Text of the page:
Pain of communist Cuba still vivid for Tampa woman
BY LAURA C. MOREL
Tampa Bay Times
TAMPA – Isela Perez sleeps in on most days, when her only tasks are to
clean the house, watch Fox News and keep up with her telenovelas.
But on Saturday, the 85-year-old wakes up early.
Her little house is quiet as she makes a cup of instant coffee; the
strong Cuban stuff no longer agrees with her.
In the kitchen, she keeps plantains. In a bedroom, newsletters about the
homeland she left half a century ago, by a local activist group that
publishes scathing political cartoons. One, referencing President Barack
Obama's move to normalize relations with Cuba, shows the president
propping up "tyranny," embodied by a teetering Fidel Castro. "Got your
back," the president says.
Cubans on the island don't feel the same rage, she says. Neither do
American-born children of exiles, who never had to worry about firing
squads. Her Obama-loving grandson hardly speaks Spanish.
And then there are those who lived through the revolution, who narrowly
escaped, who are angry and have been angry for a long time. They're a
They get together on Saturday mornings. Isela looks forward to this
meeting all week.
– – –
Her life in Havana, she said, was perfect.
She met her husband in a resort in Pinar Del Rio. She was swimming when
he entered the water and raced her across the length of the pool.
During a party, he asked her to dance. He was tall, gallant, educated.
Isela was smitten. Afterward, the man asked her father if he could visit
her. He was 42. She was 20. They were married in four months.
She became a schoolteacher. He was a Firestone factory accountant. They
had a daughter and son and lived in a house with Italian mosaic floors,
a glass front door and a white iron fence. On Fridays, her husband
bought her roses.
On weekends, they visited her parents, had picnics, watched movies at
the theater, went to the beaches of Varadero, where the sand is as thin
"It was a family life. Tranquil, full of peace and love," she said.
Then, Fidel Castro's revolution grasped the island.
– – –
Isela was in the hospital after giving birth to her son in 1961 when the
Bay of Pigs erupted. From her room, she could hear the screams, the
gunfire, the military tanks trudging outside as people yelled, "Viva Fidel!"
At home, the revolution took hold of everyday life. With food shortages,
every family received monthly rations, including one bar of soap. After
every bath, Isela plucked the soap from the shower so it wouldn't
dissolve before the end of the month.
The roses ran out. Her husband now had to buy carnations.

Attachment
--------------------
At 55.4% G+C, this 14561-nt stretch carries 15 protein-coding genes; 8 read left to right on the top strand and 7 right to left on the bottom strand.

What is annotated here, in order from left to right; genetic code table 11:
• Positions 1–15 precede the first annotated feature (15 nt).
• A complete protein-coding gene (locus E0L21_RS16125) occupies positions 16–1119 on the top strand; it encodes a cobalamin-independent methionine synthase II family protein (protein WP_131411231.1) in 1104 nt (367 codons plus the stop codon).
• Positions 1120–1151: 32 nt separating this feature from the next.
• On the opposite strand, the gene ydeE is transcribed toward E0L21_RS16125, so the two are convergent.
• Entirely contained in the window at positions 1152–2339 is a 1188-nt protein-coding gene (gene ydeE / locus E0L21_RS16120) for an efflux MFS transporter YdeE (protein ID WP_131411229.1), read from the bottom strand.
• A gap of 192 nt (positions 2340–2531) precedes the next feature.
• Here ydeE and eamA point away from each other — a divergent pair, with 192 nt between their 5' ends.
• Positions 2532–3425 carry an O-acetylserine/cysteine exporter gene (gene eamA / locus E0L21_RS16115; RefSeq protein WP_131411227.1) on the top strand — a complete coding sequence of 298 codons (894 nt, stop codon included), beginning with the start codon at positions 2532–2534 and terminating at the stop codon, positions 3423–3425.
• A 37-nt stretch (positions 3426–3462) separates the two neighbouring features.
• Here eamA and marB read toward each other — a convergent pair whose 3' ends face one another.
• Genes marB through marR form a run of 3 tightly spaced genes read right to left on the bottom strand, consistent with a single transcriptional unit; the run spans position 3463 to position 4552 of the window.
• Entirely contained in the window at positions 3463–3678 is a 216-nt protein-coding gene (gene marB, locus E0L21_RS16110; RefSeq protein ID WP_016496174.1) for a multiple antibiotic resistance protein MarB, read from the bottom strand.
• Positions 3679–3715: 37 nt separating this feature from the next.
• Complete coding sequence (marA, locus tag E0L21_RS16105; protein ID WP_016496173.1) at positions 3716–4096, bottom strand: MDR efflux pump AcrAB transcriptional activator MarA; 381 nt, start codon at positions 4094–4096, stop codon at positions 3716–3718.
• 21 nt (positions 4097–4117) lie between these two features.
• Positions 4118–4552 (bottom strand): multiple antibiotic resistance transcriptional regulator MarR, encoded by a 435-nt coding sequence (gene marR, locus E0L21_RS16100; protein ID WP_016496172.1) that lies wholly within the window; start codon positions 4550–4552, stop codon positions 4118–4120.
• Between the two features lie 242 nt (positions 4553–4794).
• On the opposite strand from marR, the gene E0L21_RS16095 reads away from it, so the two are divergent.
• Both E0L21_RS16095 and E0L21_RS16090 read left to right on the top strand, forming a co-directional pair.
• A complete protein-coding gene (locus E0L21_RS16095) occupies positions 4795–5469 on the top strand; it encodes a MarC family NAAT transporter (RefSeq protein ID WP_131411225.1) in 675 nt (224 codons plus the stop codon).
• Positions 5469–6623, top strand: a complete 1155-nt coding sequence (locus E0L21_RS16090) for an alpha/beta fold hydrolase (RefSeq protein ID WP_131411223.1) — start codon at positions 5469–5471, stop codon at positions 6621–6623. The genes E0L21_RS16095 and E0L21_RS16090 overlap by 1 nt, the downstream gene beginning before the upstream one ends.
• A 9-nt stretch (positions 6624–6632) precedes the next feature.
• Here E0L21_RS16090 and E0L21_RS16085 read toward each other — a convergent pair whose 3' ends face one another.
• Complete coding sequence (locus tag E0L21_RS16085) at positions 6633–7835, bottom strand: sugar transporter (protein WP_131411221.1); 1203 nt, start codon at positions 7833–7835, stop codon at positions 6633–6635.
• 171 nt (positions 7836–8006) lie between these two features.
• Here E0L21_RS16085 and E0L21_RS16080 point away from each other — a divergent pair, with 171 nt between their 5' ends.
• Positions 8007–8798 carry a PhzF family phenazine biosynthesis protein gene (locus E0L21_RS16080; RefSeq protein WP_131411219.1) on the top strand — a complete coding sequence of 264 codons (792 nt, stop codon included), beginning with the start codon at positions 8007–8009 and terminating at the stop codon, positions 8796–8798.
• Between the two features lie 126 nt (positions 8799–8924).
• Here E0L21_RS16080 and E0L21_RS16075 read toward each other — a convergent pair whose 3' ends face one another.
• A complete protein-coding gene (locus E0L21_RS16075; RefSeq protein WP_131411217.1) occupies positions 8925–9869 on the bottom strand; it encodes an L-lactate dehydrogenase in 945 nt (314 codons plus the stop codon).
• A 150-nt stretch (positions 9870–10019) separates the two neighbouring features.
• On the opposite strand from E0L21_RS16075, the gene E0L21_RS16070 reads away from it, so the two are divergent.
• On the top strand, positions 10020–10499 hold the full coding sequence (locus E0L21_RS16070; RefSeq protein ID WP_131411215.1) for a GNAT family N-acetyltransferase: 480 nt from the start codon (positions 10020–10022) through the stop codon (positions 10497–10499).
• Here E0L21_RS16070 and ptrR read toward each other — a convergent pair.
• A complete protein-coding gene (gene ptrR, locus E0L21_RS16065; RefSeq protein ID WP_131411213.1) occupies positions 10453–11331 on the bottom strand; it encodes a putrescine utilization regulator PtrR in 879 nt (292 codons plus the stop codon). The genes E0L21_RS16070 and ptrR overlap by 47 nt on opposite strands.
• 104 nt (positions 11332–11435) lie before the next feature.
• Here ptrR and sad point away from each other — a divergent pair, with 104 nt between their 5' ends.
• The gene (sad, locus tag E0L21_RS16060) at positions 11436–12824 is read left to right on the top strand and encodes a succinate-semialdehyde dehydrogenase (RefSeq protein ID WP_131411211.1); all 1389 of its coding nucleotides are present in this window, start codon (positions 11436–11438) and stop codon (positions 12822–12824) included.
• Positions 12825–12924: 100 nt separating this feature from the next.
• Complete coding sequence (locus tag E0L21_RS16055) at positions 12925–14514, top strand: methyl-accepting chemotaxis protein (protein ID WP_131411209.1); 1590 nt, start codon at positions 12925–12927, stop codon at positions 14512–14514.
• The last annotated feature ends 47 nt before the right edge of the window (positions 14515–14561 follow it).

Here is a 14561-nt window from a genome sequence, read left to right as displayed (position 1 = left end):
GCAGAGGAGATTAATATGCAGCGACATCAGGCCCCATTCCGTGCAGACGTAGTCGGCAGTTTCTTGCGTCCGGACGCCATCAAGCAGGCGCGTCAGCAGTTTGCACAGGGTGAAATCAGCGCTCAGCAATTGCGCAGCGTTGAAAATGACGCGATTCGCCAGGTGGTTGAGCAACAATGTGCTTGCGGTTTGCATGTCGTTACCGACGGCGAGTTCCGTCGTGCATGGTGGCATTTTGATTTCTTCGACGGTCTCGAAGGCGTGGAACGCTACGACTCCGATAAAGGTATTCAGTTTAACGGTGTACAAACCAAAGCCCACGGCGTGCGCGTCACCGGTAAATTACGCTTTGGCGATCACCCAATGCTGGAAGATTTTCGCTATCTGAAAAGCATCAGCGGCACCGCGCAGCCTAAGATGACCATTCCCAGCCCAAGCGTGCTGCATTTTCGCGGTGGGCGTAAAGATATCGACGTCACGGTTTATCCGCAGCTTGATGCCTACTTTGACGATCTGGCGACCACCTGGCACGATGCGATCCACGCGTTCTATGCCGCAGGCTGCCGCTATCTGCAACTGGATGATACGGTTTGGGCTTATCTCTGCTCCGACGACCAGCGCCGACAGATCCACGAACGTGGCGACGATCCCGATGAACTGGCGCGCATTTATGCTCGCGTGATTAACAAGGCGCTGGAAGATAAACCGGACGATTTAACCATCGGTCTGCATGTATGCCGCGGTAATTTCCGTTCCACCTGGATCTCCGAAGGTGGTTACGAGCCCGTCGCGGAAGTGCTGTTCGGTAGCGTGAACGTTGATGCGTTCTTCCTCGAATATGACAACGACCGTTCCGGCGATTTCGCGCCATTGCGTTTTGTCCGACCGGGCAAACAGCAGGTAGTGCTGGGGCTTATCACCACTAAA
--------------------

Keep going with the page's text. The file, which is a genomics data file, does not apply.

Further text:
Rumors circled that children would be removed from their parents. Then,
her husband came home with a revolutionary uniform. Isela had had enough.
For about 20 days, she stood in line with her father so she could apply
to leave for the United States. He would stay in line during the day,
and Isela would take his place at night. Neighbors brought them coffee.
With no restrooms, the stench of urine surrounded the building.
Once they declared they wanted to leave, she and her husband were forced
out of their jobs. A neighborhood spy accused her of wanting to become a
prostitute in America.
It was 1965 when the day finally came. She packed as much as she could,
not forgetting the family albums. But a government official showed up,
and told her it all had to stay behind. He'd let her take one change of
She would never return.
– – –
Fifty-one years is a long time.
Long enough for Isela's parents to die in Cuba and her husband to die in
Long enough for Castro to grow ill and cede power to his brother Raul.
The bearded revolutionary has traded his military uniform for Adidas
tracksuits, his ponderous public speeches for sporadic cameos in which
he holds up a newspaper to prove he is still alive. His country is
undergoing a new revolution, in which the American dollar and normalized
relations are expected to transform its people.
Saturday was his 90th birthday. In years past, this was cause for
national celebration. But this year, the party was subdued.
Still, Isela insists she will not return to the island until he is dead.
She knows this means she may never get to see her aging brothers. She
knows there is a good chance the old dictator outlives her, and she
never sees her homeland again.
– – –
Isela parks her Ford Focus in front of a two-bedroom home in West Tampa,
the clubhouse of a group that calls itself Casa Cuba.
Outside, a banner across a barred window reads: "It is better to live in
the exile dying every day than in the motherland licking the boots of
She opens the front door. "Buenos dias," she says to a small group of
This group used to have hundreds of members. Many of them have died, and
the roughly 100 that remain cannot regularly attend meetings. One fell
and was recovering at the hospital; others stopped driving and have no
one to bring them.
They play dominoes together and attend funerals together and, on this
morning, they pray, asking God to give them and others the strength to
keep fighting for freedom in Cuba.
Isela, the club's vice secretary, jots details of their discussions in
Around them are books about Cuban history and mementos from the island,
and a ceramic plate that reads:
We will return.
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